I know it seems too early to blog about test prep. But in many low-performing urban schools, January 1st marks the unofficial start of test prep season. I remember as a 7th grade CPS social studies teacher, I was called to the Principal’s office the week back from winter break and told to stop teaching social studies immediately. Instead I was to use Test Coach worksheets as my “curriculum” until the test. I felt nauseous leaving her office. In my heart I knew these worksheets would not prepare my students with the skills they needed for high school and life. Luckily I gathered myself and crafted a proposal to demonstrate how I’d teach social studies and prep kids for the assessment, which my principal accepted. However, the following year social studies was eliminated to emphasize the “testing subjects” (Math and ELA).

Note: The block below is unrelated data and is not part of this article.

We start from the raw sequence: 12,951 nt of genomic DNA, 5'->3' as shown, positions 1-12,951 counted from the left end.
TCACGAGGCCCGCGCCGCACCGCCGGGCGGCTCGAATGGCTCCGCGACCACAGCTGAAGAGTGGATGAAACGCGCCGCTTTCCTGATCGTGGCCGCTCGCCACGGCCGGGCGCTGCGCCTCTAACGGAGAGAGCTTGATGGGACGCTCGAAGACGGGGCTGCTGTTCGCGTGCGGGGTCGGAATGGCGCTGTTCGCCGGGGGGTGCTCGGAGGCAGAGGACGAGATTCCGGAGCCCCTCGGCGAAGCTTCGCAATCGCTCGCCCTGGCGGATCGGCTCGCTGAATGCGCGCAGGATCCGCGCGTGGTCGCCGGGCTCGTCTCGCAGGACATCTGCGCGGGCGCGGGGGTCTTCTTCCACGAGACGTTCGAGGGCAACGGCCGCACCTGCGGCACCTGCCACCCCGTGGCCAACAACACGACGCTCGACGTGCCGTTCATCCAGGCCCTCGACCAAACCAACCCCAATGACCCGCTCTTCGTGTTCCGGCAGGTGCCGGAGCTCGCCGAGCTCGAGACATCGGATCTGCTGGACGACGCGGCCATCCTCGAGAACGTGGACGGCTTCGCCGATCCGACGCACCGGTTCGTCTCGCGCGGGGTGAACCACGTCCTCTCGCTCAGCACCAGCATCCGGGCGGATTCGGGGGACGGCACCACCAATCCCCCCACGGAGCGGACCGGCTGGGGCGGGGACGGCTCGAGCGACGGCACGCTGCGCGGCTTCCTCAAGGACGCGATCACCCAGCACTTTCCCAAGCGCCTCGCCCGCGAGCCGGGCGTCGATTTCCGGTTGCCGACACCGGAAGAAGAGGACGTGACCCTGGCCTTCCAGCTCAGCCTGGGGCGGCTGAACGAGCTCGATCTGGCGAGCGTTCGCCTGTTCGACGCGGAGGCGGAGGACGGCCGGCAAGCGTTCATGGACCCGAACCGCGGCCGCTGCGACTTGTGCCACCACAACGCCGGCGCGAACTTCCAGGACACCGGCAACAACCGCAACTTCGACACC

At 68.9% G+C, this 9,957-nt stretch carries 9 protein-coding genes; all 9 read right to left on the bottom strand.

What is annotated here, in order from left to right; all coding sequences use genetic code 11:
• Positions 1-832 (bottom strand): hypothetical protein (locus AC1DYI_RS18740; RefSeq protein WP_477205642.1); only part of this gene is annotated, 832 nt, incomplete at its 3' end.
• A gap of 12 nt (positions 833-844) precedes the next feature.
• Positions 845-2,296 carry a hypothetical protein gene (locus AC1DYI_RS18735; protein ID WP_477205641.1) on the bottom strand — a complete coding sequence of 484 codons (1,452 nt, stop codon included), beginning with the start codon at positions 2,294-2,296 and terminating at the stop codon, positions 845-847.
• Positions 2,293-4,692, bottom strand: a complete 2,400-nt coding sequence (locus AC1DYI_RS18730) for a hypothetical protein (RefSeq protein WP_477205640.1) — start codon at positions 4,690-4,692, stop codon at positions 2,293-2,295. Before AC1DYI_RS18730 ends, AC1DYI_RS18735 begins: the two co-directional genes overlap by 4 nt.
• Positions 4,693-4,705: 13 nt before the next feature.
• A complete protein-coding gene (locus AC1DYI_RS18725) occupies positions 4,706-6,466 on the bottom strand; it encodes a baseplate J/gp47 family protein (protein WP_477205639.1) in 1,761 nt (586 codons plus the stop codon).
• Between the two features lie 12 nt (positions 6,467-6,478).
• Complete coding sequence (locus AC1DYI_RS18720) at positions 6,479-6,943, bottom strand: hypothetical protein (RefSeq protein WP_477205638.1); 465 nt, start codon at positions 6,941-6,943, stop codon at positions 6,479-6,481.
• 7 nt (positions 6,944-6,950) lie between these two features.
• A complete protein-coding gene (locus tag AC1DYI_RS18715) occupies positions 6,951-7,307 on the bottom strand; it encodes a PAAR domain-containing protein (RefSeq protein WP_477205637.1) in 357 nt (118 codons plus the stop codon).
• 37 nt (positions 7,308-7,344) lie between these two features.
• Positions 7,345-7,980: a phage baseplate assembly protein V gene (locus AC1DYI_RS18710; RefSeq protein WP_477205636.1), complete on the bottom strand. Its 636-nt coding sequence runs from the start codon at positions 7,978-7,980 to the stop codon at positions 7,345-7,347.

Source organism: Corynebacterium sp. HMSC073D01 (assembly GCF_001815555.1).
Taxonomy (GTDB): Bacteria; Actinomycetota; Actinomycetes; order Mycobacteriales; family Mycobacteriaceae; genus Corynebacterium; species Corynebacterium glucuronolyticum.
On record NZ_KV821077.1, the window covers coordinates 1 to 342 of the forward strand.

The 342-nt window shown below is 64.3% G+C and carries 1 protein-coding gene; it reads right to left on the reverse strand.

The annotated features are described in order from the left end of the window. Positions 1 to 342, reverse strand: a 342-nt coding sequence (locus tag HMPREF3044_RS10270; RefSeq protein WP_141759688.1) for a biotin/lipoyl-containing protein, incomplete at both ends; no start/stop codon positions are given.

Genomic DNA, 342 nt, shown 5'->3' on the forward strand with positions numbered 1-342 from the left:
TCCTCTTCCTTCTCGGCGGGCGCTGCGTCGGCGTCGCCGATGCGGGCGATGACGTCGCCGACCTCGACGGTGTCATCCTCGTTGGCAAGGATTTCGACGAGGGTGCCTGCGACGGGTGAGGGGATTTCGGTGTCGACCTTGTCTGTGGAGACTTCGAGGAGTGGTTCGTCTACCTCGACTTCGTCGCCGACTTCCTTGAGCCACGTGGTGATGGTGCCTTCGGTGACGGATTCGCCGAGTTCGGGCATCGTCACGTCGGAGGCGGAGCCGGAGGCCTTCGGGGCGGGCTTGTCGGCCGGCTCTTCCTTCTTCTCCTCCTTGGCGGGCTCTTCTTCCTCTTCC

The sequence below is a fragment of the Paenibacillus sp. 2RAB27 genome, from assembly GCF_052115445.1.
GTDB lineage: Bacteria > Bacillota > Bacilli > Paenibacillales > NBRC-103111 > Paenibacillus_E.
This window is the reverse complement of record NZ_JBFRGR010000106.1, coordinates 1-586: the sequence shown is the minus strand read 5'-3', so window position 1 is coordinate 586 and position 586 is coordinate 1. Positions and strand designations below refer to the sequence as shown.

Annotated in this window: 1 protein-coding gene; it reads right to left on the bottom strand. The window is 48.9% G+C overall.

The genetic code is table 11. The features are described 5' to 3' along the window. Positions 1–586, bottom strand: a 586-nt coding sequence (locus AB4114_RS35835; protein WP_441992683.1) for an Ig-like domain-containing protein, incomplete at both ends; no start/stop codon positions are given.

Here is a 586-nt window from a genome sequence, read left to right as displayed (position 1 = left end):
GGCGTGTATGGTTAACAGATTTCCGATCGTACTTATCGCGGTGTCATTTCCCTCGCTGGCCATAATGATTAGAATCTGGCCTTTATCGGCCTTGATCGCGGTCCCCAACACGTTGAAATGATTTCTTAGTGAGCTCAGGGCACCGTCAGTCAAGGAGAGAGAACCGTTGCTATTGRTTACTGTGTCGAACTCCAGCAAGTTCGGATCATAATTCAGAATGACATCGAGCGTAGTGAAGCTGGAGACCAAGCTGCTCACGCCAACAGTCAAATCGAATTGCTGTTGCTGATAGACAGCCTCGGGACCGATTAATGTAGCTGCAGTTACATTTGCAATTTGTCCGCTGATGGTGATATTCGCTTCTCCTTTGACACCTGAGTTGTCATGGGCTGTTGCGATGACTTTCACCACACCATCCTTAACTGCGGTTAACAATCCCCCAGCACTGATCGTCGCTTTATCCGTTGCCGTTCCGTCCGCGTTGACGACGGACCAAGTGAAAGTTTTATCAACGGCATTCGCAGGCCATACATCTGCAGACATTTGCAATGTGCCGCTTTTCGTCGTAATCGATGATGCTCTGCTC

Administrators and teachers are under tremendous pressure from high stakes testing, more than ever before. My principal was understandably stressed and desperate for answers. She felt cramming for the test would help our students, who were 98 percent low income, earn a shot at selective enrollment schools (and keep our own school open). Stress and anxiety can cause us to make hasty decisions and forget what we know. Under normal circumstances she advocated for inquiry learning and never pushed a workbook.
Stress can also make us fall back into bad habits to self-soothe. For me it’s the Snickers bar and soda from the gas station on the way home after a rough day.